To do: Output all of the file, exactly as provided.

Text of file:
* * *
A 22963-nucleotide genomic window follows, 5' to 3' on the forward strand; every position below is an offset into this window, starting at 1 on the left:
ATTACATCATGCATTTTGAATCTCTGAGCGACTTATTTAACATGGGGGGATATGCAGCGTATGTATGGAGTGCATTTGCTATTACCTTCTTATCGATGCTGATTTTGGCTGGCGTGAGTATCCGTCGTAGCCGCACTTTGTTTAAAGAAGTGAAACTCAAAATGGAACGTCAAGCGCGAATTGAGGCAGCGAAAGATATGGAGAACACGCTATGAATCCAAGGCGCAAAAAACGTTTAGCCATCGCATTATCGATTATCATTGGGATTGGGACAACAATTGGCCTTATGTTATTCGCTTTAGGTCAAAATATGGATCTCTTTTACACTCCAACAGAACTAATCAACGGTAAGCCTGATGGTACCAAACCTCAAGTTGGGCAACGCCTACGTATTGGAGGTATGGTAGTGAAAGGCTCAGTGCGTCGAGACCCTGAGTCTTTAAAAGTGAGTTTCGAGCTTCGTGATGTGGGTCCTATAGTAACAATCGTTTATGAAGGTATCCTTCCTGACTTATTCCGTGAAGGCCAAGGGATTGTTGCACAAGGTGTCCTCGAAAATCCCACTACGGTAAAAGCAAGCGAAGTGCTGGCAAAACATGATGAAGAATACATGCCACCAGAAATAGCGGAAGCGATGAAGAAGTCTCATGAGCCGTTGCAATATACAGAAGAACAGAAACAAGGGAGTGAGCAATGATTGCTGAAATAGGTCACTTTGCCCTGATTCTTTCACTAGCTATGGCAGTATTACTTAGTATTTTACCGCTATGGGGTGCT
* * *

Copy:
A 22963-nucleotide genomic window follows, 5' to 3' on the forward strand; every position below is an offset into this window, starting at 1 on the left:
ATTACATCATGCATTTTGAATCTCTGAGCGACTTATTTAACATGGGGGGATATGCAGCGTATGTATGGAGTGCATTTGCTATTACCTTCTTATCGATGCTGATTTTGGCTGGCGTGAGTATCCGTCGTAGCCGCACTTTGTTTAAAGAAGTGAAACTCAAAATGGAACGTCAAGCGCGAATTGAGGCAGCGAAAGATATGGAGAACACGCTATGAATCCAAGGCGCAAAAAACGTTTAGCCATCGCATTATCGATTATCATTGGGATTGGGACAACAATTGGCCTTATGTTATTCGCTTTAGGTCAAAATATGGATCTCTTTTACACTCCAACAGAACTAATCAACGGTAAGCCTGATGGTACCAAACCTCAAGTTGGGCAACGCCTACGTATTGGAGGTATGGTAGTGAAAGGCTCAGTGCGTCGAGACCCTGAGTCTTTAAAAGTGAGTTTCGAGCTTCGTGATGTGGGTCCTATAGTAACAATCGTTTATGAAGGTATCCTTCCTGACTTATTCCGTGAAGGCCAAGGGATTGTTGCACAAGGTGTCCTCGAAAATCCCACTACGGTAAAAGCAAGCGAAGTGCTGGCAAAACATGATGAAGAATACATGCCACCAGAAATAGCGGAAGCGATGAAGAAGTCTCATGAGCCGTTGCAATATACAGAAGAACAGAAACAAGGGAGTGAGCAATGATTGCTGAAATAGGTCACTTTGCCCTGATTCTTTCACTAGCTATGGCAGTATTACTTAGTATTTTACCGCTATGGGGTGCT